Otherwise I guess the CT6-V or VSport with the 4.2 V8 will lay waste to any sedan in that segment on a track in terms of lap times.

     

    But I agree, the S-Class despite being one model year older, I feel is the better luxury flagship package than the BMW. However, I think the interior execution is pretty close, and both use a lot of metal switch gear. 

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    The S65 is supposed to get a power increase when they add all wheel drive.   Tobias Moers wants to create a "meaningful power gap" between the AMG V8s and the V12.    The V12 supposedly makes over 800 lb-ft of torque, but the electronically limit it to 738 lb-ft for transmission durability, and to reduce wheel spin.   The S65 does 0-60 in 4.2 seconds, but 60-120 mph in about 8 seconds, the pulling power at highway speed on that thing is just insane.

    Edited by smk4565
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    Like this one?  

    2016-G-CLASS-G65-AMG-SUV-BASE-MH1-D.png

     

    I'm talking about their pickup truck dude.

     

    Yeah that other thing is also pretty rad.

     

    Now if they are going to do a blockbuster resurrection sort of deal for the next-gen like the future Land Rover Defender (which apparently will be nothing like their concept)...

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    So it's a sleeper. Stealth wealth. I like it. 

     

    As long as there's a thriving market for this kind of thing, I don't think it matters at all who does it.

     

    But it is intriguing how the M division shuns the full-size car in favour of the bloated SUVs...

    They had, yes. But two days after this announcment, they unveiled the M760Li xDrive with an M Performance version of the RR Ghost 6.6 L biturbo TwinPower V12. Same torque rating as the Alpina V8, but I'm guessing the "preliminary" 600 hp will turn into 591.8 hp once they convert German to US hp. 0-62 mph is 3.9 s, v. a 0-60 time of 3.6 s for the Alpina (which has 608 German hp, or 599.7 US hp). Expect a weight difference to be partially responsible as well.

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      The leather used for the seats feel quite supple and help fix the issue of uncomfortable seats in the SRX. Interior space has grown, thanks to a two-inch increase in the wheelbase. Rear legroom has grown 3.2 inches and it allows anyone sitting back there to stretch out. Headroom is still slightly tight thanks in part to our tester coming with the optional panoramic sunroof. But this can be alleviated by recalling the rear seat slightly. Cargo space in smack dab in the middle - 30 cubic feet with the rear seats up and 63 cubic feet when folded.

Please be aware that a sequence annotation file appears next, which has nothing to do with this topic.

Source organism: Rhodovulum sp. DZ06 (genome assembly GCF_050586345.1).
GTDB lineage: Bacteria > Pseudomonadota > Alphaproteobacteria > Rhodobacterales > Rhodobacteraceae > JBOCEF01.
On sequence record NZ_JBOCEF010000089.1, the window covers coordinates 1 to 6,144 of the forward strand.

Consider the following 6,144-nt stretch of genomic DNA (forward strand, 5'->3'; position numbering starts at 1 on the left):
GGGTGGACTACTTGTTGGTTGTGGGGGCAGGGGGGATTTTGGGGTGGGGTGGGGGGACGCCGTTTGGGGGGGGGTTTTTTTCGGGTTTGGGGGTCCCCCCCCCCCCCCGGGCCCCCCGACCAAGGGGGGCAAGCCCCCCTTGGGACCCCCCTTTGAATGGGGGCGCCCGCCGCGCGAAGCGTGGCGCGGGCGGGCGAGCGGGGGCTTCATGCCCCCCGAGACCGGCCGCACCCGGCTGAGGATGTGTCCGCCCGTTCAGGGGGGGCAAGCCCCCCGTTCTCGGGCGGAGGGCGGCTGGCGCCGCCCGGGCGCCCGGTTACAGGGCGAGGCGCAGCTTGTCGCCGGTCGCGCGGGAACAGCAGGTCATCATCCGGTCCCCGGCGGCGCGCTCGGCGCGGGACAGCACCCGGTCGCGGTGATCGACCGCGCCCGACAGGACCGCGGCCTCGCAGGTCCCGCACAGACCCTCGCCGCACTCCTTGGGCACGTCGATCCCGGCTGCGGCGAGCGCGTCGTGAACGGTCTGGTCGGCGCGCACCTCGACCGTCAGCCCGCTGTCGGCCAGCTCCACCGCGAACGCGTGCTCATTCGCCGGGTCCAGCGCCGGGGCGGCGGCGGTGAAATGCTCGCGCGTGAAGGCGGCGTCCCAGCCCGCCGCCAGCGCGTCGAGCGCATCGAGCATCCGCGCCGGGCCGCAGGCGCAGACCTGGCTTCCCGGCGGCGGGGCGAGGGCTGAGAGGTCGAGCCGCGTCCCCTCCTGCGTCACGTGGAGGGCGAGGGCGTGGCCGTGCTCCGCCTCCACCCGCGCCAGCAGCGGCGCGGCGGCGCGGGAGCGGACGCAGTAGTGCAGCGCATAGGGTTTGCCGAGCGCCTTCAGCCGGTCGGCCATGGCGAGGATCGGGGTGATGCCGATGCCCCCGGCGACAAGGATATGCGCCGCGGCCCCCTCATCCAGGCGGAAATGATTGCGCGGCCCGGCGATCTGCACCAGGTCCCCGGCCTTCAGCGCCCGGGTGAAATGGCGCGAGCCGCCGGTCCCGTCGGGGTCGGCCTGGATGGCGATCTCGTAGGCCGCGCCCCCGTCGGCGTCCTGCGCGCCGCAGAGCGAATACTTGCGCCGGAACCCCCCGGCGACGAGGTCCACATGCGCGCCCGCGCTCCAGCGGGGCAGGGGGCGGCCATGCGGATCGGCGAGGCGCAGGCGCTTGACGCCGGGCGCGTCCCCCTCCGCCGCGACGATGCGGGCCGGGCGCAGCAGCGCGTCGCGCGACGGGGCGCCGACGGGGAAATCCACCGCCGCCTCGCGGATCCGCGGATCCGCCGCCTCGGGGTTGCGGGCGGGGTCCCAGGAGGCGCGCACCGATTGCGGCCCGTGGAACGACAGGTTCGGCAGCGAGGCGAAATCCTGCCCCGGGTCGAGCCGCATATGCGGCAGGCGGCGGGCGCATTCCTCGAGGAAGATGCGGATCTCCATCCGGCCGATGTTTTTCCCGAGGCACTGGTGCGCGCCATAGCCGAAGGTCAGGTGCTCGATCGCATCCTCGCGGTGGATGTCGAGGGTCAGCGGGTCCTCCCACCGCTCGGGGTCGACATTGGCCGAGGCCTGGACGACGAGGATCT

Cadillac User Interface (CUE) has been one of our least favorite infotainment systems to use since it was introduced a few years ago. The litany of problems ranging from a touch sensitive buttons not responding to inputs to the system crashing have dragged Cadillac down. But the system has been getting a number of changes and updates over the past few years. For starters, Cadillac has removed most of the touch-sensitive buttons from the system. Being able to press an actual button to turn on the heated/ventilated seats or adjust the temperature is really nice. It is a shame Cadillac didn’t bring back an actual volume knob for CUE - the touch-sensitive strip is still there. But at least there are volume controls on the steering wheel that allow you to avoid it. The system itself has been overhauled with a faster processor and a slightly improved interface. The changes make a difference as the system is snappier and a little bit easier to understand. If you still find CUE a bit overwhelming, you’ll be happy to know that CUE now features Apple CarPlay and Android Auto integration.